The Kindness Of Prayer
How often do we tell someone “I’ll be praying for you,” in an off-hand sort of way? We might be well intentioned, but somewhere in the busyness of life we drop the ball. We either quickly ask God to be with that person in a special way or we decide to pray later and end up forgetting about it altogether. Then we hear that name again on Sunday morning during prayer time and cringe inside.
Charles Spurgeon was a praying man himself. He had seen what God would do in the life of a man who spent time on his knees, so this quote came from experience as the person praying. But he also knew exactly what prayer could do in his own life when other people prayed for him. Prayer isn’t the least you can do ... it’s the most powerful thing you can do.
You can be nice and bake a cake, drop off a meal or put a card in the mail. But true kindness stops whatever they’re doing, enters the throne room of heaven and takes that person to the Lord in prayer. It may seem like something small in the grand scheme of things - it only takes a few minutes to pray - but it can have the greatest, most last effect in another person’s life.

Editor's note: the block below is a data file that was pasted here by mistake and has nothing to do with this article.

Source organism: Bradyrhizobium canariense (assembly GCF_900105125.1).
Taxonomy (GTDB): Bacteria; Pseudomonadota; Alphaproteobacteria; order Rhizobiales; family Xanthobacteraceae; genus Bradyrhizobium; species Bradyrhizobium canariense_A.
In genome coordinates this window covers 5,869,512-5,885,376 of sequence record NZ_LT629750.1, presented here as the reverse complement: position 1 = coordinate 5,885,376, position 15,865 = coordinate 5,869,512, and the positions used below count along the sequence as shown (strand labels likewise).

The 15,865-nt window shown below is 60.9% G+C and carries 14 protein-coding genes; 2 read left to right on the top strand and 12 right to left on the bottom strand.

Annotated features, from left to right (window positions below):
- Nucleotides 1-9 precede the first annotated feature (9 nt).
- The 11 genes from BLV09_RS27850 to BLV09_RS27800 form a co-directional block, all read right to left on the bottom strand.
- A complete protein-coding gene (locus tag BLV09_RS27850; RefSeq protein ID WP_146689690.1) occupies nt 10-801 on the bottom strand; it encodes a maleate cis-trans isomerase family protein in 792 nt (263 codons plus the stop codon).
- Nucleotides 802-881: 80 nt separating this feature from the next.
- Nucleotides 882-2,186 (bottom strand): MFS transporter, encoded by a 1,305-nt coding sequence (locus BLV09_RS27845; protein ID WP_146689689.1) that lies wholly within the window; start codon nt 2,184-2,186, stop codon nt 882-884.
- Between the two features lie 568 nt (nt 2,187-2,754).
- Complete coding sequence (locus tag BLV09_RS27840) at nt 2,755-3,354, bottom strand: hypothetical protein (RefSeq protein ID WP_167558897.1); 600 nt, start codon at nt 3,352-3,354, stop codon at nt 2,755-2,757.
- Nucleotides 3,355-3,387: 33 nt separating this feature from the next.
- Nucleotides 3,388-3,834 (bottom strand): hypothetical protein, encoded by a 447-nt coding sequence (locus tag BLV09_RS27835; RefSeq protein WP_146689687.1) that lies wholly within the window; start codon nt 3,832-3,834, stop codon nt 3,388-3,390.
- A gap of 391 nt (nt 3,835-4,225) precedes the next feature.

Danny and I are blessed to be part of a praying church. When someone in our church family says they’re praying for you, it’s the truth. We pray together, we pray individually, we ask for prayer and we praise the Lord for answered prayer. The length of our church prayer list and the frequency of emails containing prayer requests are proof that people trust us to pray for them. We have, we do and we will because it is the greatest kindness we can do in this life.
What does your prayer life look like today? Is it constant, vibrant and flourishing? Or have you given priority to other things instead of time talking with God? I pray that in the week to come we will all have a renewed sense of purpose in our prayer life, bringing those we love to the Lord. This great kindness can change everything.